The Weekly Tail ‘Gater – The Emergence of the Sportscenter Scientist The Emergence of the Sportscenter Scientist

Mike Nanna

“Sports and the Scientific Method”, a class taught here by Professor Ken Segall, is one of the few absolute gems at Colgate that reminds us all why that 40 grand in tuition is more than worth it. While taking the class my sophomore year, my entire perspective on how to judge pro sports was altered as I learned how to look at problems objectively through the clear lens of statistics. Some have made the argument that statistics are useless because they are imperfect and don’t tell the whole story. Others have asserted that turning sports into data takes meaning away from our pastimes. What I learned was that numbers didn’t tell the whole story, nor take meaning away. In fact, numbers only help us to paint a clearer picture of sports, giving us all a resource for judging our favorite players on merit rather than reputation.

What good is an opinion if it holds no weight once it’s examined more closely? Gaining a clearer understanding while eliminating ambiguity is essential to mastering any subject and sports analysis should not be any different.

There is no point in saying that Derek Jeter is a Gold Glove caliber shortstop, when every accepted tool for measuring defensive performance suggests otherwise. Just because the numbers tell us that Jeter isn’t all he’s cracked up to be on D, doesn’t mean we have to abandon our love for our captain in pinstripes. Cutting edge statistics such as Value Over Replacement Player (VORP) and Win Shares (WS) still support Jeter’s candidacy as a future Hall of Famer, while simply giving a clearer picture of what he is and isn’t as a player. Let’s look at another example of how statistics allow us to make clearer and more accurate judgments on players.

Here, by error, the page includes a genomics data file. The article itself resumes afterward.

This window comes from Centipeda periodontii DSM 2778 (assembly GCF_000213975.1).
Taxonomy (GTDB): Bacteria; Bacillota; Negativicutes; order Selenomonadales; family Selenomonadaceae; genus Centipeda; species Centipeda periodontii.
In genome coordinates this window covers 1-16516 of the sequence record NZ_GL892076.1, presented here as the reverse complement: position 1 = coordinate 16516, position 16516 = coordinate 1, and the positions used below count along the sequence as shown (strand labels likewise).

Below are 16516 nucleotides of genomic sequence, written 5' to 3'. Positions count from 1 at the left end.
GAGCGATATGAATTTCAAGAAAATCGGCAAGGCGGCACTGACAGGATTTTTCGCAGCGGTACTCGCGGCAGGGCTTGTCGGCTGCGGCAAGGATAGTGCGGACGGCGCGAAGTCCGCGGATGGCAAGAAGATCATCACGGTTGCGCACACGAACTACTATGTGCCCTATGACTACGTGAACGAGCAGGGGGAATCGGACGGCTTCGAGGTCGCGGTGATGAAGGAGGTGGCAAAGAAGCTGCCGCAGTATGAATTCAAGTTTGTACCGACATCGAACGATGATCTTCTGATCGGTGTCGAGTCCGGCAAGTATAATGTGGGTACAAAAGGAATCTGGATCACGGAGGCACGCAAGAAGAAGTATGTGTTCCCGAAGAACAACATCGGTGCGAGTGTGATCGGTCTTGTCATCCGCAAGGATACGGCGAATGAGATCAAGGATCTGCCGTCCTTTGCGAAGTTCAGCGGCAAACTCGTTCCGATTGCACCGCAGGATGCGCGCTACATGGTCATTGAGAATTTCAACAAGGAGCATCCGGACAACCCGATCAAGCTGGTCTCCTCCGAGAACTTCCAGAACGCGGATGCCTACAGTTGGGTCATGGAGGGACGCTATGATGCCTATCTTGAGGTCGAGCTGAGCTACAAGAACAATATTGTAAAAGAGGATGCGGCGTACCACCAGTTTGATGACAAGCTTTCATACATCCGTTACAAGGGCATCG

Larry Walker is a borderline Hall of Fame caliber player who played the majority of his prime in the thin air at Coors Field in Colorado. When his Hall of Fame candidacy comes up, the typical answer from many journalists is that the majority of his production came from the fact that he played at Coors and therefore his candidacy should be dismissed. Rarely are there any attempts made to normalize his performance to account for ballpark effect (these statistics are readily available and, if you were wondering, Walker is a borderline Hall of Fame caliber player, with or without Coors Field). Nonetheless generalizations are made because, quite simply, it’s much easier to make statements that aren’t falsifiable and assert them as fact than to examine questions, without bias, and find proof for one side or the other. Lucky for the aspiring sports statistician, the number of non-falsifiable statements in sports are dwindling as statistics begin to encompass every aspect of the games. While in years past, a writer might have felt safe asserting that Walker was only good because he played at Coors, now statistics are available to falsify that particular statement. This is certainly not good news for lazy sports writers and an obvious reason for animosity towards the entire movement in general.

Science and the scientific method in particular, is a fabulous tool for understanding sports better, a way to organize the wealth of information contained within the endless statistical data available. Data holds invaluable insights into the intricacies of sports, revealing beauty in the games that the human eye simply cannot appreciate. Oakland Athletics General Manager Billy Beane showed the world that the “walk”, in baseball, correlated with high performance more than anyone had ever given it credit before and revolutionized how major league players are judged today. Fresh theories and opinions had become a rarity in sports commentary and analysis, but with innovators like Bill James and John Hollinger leading with way, player evaluation based purely on ground-breaking statistics has led to new angles on old subjects. Over the past two decades or so, these “stat-geeks” have slowly been given the opportunity to show that their way of looking at sports has more value than anyone could have imagined. The integration of heavy statistical analysis into sports doesn’t have to take away the luster we love so much. To the contrary, the application of the scientific method is the perfect polish for our golden games to make them clearer, crisper, and brighter than ever before.